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EU imports mixed

According to the most recent available data, imports of FIBCs into the EU in the first half of 2016 showed a decline in value of almost 2.5%, while volume grew by almost 7% compared with the same period in 2015.

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The European FIBC Association (EFIBCA) says the gap can be explained by the drop in raw materials prices at the beginning of 2016, and the relatively strong euro against the currencies of the largest FIBC exporters to Europe during the period. 

 

The top five importers maintained their rankings, although Thailand, with an impressive 45% growth, claimed the number six spot from Vietnam for its volume of exports. India and Bangladesh continued to grow their market share, while Turkey’s continued to decline, albeit by less than in the previous year. Interestingly, Bangladesh’s growth rate (by volume) has cooled off markedly. In 2015, the country’s exports grew by 25% for the year, compared with a mere 2% in the first half of 2016. 

China led the smaller import sources and managed to stop, or at least reduce, the dramatic double-digit decline in its exports to the EU in 2014. Following the trend of previous years, in 2016 China still held on to its number three ranking, but it continues to post sizeable losses in market share (22%) in Europe. China is the number one exporter of FIBCs to the US market, which suggests that its strategic focus   lies outside of Europe. 

 

EFIBCA has also observed a tendency to affix the CE marking onto FIBCs. However, marking an FIBC with the CE label is not permissible according to European legislation, the association points out.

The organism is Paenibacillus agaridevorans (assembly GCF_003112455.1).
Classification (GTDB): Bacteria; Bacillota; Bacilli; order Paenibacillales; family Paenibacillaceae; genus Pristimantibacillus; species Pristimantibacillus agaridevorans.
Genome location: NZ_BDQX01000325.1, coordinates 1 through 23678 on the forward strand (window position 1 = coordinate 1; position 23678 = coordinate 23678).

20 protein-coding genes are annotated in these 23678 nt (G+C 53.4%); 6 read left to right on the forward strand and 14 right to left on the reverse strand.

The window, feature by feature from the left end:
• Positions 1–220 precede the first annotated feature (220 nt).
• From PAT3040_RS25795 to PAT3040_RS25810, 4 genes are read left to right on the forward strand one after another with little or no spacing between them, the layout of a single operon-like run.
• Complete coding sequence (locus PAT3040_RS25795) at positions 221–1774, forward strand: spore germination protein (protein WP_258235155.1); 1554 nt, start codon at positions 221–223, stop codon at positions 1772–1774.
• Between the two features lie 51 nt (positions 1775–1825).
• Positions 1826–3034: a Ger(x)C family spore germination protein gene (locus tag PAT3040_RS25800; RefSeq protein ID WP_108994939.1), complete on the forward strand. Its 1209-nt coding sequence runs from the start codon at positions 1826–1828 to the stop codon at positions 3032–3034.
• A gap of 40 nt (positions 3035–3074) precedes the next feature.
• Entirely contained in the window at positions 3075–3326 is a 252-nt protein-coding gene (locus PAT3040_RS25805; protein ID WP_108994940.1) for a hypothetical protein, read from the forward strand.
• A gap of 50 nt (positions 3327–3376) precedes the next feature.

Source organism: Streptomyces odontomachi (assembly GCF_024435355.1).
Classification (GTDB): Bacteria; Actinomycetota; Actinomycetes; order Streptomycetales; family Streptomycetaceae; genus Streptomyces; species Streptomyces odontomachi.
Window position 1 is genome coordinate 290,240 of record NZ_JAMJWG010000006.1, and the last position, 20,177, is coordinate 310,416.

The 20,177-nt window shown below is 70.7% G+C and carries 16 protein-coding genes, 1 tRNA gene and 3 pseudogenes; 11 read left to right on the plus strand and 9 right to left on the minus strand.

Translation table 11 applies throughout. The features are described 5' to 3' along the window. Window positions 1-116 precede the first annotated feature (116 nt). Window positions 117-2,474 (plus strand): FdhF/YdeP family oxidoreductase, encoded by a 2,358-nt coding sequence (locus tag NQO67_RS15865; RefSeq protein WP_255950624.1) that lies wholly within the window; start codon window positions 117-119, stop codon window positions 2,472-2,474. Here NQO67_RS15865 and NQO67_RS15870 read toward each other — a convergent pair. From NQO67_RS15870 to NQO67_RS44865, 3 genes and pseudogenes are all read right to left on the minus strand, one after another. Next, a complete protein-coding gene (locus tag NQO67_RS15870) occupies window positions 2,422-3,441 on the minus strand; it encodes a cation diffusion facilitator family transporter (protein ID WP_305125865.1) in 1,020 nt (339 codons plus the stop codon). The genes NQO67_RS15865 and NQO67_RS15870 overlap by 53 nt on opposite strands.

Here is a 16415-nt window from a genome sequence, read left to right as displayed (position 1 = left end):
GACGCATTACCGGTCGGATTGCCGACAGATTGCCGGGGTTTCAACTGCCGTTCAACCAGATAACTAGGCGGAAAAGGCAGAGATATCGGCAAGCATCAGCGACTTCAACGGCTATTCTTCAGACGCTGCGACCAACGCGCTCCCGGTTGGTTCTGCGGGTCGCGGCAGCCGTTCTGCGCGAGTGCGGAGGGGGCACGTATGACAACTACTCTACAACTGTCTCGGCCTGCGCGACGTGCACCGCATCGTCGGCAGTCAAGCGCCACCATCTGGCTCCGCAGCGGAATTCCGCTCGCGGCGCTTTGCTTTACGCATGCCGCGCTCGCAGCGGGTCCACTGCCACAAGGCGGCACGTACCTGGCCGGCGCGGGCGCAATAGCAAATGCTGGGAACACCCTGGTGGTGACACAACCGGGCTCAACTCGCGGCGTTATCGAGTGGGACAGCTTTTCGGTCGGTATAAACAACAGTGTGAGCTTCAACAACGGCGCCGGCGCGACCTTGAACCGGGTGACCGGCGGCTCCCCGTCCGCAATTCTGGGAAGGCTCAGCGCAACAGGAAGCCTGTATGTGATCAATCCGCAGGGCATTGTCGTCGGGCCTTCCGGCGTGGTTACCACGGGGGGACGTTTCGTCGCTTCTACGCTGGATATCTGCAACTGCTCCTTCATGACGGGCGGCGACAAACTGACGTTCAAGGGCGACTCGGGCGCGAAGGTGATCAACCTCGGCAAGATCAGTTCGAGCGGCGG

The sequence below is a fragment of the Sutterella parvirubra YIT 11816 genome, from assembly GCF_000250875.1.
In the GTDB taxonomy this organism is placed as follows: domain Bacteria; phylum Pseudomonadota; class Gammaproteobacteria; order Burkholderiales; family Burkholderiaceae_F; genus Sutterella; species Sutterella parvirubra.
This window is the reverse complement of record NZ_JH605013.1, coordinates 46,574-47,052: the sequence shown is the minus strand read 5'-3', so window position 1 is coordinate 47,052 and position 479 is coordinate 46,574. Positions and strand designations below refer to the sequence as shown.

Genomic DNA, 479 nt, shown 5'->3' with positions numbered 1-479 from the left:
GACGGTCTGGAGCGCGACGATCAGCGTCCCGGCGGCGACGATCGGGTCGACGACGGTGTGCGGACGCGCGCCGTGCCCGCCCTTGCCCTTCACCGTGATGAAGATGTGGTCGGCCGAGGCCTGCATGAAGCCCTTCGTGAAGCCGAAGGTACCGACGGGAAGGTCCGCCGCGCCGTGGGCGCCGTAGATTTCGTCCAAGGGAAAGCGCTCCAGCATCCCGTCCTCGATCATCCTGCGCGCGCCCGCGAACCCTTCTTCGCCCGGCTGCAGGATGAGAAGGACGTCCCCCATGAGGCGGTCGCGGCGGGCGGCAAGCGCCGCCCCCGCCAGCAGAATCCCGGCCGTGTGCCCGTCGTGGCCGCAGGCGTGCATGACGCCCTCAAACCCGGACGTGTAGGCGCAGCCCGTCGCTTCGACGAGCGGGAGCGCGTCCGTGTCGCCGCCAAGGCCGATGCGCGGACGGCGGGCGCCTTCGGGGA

The CE marking is a mandatory conformity marking for certain products sold within the European Economic Area (EEA). By affixing the CE marking to a product, a manufacturer declares that the product meets all the legal requirements for CE marking and can be sold throughout the EEA.

This also applies to products made in other countries that are sold in the EEA. But not all products require a CE marking. It is only compulsory for most of the products covered by the New Approach Directives. In fact, it is forbidden to affix CE marking to other products. 

 

Some have claimed that FIBCs (or parts of them) can be categorised as a ‘lifting accessory’, and should therefore be marked, but these claims are false, says EFIBCA. Lifting accessories do fall under the scope of the Machinery Directive 2006/42/EC, to which the CE marking applies, but FIBCs are not included. 

All product groups subject to CE marking and the applicable directives and harmonised standards can be checked with help of the EU Commission’s guidance on CE marking for manufacturers.

 

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